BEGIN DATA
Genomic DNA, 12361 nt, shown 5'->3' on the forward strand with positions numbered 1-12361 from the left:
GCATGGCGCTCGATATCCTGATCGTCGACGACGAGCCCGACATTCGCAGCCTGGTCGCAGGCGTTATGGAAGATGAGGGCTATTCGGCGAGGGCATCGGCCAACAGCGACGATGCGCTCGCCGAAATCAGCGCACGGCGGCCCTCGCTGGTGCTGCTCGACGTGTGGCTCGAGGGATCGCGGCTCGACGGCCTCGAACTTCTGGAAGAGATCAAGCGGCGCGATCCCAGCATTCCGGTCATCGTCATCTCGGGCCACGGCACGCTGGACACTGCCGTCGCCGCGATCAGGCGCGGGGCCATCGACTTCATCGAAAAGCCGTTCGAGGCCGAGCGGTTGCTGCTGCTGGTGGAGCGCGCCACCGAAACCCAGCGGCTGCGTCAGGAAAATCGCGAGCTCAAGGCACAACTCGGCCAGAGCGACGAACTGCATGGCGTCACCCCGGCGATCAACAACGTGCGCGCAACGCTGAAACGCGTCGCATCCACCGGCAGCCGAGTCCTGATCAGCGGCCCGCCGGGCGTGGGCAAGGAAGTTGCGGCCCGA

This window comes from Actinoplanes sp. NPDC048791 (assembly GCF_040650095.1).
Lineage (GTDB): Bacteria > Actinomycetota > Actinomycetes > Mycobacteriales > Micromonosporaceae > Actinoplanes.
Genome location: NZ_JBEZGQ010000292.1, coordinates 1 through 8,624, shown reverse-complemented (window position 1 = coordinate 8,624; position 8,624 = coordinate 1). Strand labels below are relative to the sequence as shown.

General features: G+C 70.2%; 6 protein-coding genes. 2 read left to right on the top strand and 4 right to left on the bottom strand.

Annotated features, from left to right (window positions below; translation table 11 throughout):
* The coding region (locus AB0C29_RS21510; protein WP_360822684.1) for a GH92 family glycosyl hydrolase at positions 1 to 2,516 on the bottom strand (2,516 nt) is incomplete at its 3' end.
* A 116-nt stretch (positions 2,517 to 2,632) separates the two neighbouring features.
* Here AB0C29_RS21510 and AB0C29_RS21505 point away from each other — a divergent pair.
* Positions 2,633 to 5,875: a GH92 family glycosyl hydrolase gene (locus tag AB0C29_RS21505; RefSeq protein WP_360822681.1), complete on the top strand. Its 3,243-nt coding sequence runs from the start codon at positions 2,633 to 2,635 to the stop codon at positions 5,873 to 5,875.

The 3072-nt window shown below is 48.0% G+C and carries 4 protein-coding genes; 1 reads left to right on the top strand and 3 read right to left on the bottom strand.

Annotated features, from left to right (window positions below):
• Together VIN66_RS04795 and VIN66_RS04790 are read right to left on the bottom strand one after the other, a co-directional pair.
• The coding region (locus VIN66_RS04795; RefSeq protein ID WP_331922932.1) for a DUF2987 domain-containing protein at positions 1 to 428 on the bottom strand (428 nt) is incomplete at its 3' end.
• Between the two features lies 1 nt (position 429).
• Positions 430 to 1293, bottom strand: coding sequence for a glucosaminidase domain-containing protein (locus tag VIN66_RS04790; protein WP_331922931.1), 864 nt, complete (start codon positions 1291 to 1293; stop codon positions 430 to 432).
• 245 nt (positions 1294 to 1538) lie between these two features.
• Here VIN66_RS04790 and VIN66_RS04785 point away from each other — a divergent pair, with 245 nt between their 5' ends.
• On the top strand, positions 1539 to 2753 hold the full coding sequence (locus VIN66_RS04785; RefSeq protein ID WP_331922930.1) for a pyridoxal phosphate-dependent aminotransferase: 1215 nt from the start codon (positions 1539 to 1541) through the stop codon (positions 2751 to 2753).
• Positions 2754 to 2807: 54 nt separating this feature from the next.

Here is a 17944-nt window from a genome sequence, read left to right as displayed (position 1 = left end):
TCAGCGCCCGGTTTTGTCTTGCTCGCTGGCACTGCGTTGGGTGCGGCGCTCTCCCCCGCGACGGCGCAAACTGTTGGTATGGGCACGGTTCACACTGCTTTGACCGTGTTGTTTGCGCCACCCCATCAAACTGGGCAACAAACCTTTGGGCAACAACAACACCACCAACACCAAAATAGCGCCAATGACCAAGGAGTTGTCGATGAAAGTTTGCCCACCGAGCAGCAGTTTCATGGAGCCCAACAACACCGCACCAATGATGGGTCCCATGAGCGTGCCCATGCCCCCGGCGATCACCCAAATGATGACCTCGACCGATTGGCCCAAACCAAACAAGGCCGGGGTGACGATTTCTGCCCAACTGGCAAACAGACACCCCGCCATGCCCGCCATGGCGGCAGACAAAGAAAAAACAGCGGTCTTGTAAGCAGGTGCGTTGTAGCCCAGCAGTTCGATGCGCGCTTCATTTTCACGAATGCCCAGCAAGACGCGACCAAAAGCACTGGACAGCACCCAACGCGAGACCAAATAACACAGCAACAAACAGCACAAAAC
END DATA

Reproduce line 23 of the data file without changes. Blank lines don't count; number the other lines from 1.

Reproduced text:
TCAGCGCCCGGTTTTGTCTTGCTCGCTGGCACTGCGTTGGGTGCGGCGCTCTCCCCCGCGACGGCGCAAACTGTTGGTATGGGCACGGTTCACACTGCTTTGACCGTGTTGTTTGCGCCACCCCATCAAACTGGGCAACAAACCTTTGGGCAACAACAACACCACCAACACCAAAATAGCGCCAATGACCAAGGAGTTGTCGATGAAAGTTTGCCCACCGAGCAGCAGTTTCATGGAGCCCAACAACACCGCACCAATGATGGGTCCCATGAGCGTGCCCATGCCCCCGGCGATCACCCAAATGATGACCTCGACCGATTGGCCCAAACCAAACAAGGCCGGGGTGACGATTTCTGCCCAACTGGCAAACAGACACCCCGCCATGCCCGCCATGGCGGCAGACAAAGAAAAAACAGCGGTCTTGTAAGCAGGTGCGTTGTAGCCCAGCAGTTCGATGCGCGCTTCATTTTCACGAATGCCCAGCAAGACGCGACCAAAAGCACTGGACAGCACCCAACGCGAGACCAAATAACACAGCAACAAACAGCACAAAAC